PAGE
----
Donor Development and the Marriage of Quantitative and Qualitative Data

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Nov. 3, 2015; Gallup

How do qualitative and quantitative data help in your fundraising? Here are some thoughts that are less about tools and more about how information can be used to help us communicate more effectively.

From data about nonprofits themselves to the data that nonprofits use to woo donors, we have no dearth of information about the nonprofit relationship with, well, information. The road to “big data” started with the information explosion in the 1940s, and libraries, governments, companies and nonprofits have played catch-up ever since. In the past few years in particular, as web tools become increasingly accessible, data has been seen as the key to donations and impact.

NPQ has followed this trend closely. In this 2012 feature, Steve Boland discusses the utility of big data for the little nonprofit:

Big Data really just means multiple data sets that are cross-referenced and sortable, the purpose being to uncover more than any one data set can tell us. One of the things Big Data can do is help tell the story of how you plan to make a difference in your community.

Although storytelling has always been a part of marketing, as of late the term has become more entrenched with its big data counterpart, as described in this 2013 story by Jinna Halperin.

But wrangling data and telling data-driven stories are generally not an end in themselves. This post from the consulting firm Gallup especially questions the abounding faith in simple quantitative metrics. In a B2B setting, data is meant to help companies “become irreplaceable to clients by helping them solve their biggest challenges and finding ways to succeed together. How to do this varies widely from client to client. But the answers usually aren’t evident from a spreadsheet or a customer experience management system alone.” For nonprofits, solving problems with data can be much easier for program impact, but a much tougher nut to crack when it comes to donors, who don’t usually express their desire to help as a problem to be solved—hence the even bigger impetus for nonprofits to understand their donors with words and not numbers.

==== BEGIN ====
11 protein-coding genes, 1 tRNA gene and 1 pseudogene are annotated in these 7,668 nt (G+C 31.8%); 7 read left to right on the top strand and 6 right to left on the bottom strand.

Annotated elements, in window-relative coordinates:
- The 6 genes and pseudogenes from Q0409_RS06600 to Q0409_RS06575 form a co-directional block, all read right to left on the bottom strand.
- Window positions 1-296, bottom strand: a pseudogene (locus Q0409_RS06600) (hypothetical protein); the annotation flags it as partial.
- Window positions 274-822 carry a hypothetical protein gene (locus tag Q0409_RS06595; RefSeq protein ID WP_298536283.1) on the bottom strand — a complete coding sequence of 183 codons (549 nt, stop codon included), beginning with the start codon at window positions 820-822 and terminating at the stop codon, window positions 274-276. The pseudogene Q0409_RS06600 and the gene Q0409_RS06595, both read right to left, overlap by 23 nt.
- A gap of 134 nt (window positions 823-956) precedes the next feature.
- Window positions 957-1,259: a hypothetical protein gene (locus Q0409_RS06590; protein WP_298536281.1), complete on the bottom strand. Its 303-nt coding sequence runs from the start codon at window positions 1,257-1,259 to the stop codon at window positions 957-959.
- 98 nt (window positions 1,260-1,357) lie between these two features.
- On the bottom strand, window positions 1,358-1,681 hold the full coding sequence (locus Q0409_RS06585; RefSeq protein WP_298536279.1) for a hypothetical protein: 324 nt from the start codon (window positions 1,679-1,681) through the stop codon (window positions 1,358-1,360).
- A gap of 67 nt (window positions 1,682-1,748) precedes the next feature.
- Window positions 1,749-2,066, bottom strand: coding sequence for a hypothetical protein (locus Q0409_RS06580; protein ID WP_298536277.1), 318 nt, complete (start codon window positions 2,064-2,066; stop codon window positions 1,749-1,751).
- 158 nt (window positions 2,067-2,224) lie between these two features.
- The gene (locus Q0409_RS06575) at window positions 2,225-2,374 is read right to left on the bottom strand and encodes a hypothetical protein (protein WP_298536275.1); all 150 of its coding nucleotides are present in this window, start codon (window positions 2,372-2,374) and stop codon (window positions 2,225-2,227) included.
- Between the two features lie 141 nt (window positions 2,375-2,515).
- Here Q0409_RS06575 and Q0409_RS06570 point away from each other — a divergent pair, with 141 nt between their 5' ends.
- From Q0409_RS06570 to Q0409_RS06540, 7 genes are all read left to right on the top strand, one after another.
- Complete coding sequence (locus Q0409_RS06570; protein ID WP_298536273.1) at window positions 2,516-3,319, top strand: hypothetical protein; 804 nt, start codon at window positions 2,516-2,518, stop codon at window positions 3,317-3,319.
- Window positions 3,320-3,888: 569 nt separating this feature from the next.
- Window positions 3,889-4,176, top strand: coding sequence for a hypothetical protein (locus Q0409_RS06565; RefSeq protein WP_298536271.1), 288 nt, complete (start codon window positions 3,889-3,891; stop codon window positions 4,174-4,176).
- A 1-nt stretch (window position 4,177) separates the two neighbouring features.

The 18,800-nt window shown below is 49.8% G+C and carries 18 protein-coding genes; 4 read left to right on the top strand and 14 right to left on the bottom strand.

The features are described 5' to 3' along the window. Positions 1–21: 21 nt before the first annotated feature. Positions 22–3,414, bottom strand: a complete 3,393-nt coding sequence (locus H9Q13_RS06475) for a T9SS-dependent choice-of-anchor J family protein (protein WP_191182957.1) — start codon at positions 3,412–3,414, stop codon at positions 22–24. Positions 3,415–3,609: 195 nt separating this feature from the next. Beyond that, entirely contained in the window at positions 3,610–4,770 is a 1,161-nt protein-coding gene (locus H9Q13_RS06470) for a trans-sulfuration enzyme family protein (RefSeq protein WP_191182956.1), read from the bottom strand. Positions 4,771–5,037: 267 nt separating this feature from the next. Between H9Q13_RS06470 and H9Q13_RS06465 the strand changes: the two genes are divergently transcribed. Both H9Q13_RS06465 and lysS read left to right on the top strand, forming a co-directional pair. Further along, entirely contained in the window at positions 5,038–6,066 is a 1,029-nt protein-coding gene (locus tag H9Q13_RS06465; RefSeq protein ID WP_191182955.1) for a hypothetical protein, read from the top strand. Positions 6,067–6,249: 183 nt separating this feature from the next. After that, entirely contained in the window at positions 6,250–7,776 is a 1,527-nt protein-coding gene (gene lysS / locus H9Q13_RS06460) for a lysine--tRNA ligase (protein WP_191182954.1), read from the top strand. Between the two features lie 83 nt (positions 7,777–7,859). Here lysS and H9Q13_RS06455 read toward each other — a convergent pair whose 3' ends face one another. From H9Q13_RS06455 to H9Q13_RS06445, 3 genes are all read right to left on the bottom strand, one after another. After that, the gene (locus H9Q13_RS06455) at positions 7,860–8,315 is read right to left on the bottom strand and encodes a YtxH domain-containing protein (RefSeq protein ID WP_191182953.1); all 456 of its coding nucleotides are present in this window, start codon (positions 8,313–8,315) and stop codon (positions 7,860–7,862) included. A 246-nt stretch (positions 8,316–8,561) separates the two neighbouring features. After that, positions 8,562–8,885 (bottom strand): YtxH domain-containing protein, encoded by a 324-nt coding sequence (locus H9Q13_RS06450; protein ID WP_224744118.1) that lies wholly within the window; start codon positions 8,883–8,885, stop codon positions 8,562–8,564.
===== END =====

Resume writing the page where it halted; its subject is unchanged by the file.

Donor research with qualitative data can be daunting. However, not investing in this research type could be costly, as the truth about donor perspectives could otherwise be clouded. If we again look to Gallup’s B2B analysis, “The most meaningful, compelling insights are not always the most frequently mentioned responses. Qualitative data uncover individual perspectives that differ from the norm. These insights—from particularly thoughtful or futuristic-minded customers—can help B2B clients see opportunities for growth that they wouldn’t have gathered from a purely quantitative survey. Though qualitative data are not majority opinions, they can be incredibly valuable.”

We can come up with very simple examples of the value of qualitative data for nonprofits. First, you could think that donors don’t want your welcome package because you don’t get any feedback about how much people like them. Or you could be spending time and money on materials that “futuristic donors” would prefer to get by email. When conducting surveys, imagine basing fundraising decisions on simple numbers. If you ask people how likely they are to recommend your charity to a friend on a scale of one to ten, what does “one” mean? Or four, or eight? And what can you do about those numbers without more detailed answers?

In consumer research, the poles of quantitative and qualitative metrics are linked, respectively, to positivism, or the idea that consumer behavior can be scientifically predicted with data, and interpretivism, or an attempt to understand the act of consuming itself. But nonprofits generally have to meld these poles and use meaningful quantitative and qualitative to both persuade donors and communicate their impact and have no need to get heady with consumer theory to do so. The Nonprofit Technology Network (NTEN) has produced many reports on how nonprofits use data and has many free tools. A workbook called “Getting Started With Data-Driven Decision Making” and their worksheets for measuring outcomes outline further data considerations, such as where data comes from, who collects it, and how to make sense of it all.

Although we can’t always draw direct comparisons between B2B and the nonprofit world, the dichotomies of transaction/relationship and quantitative/qualitative are yet another tangled path that nonprofit communicators will continue to brave in the years to come as many sectors marry the best of modern and post-modern approaches in order to structure and give meaning to the exponential growth of data at our fingertips.—Amy Butcher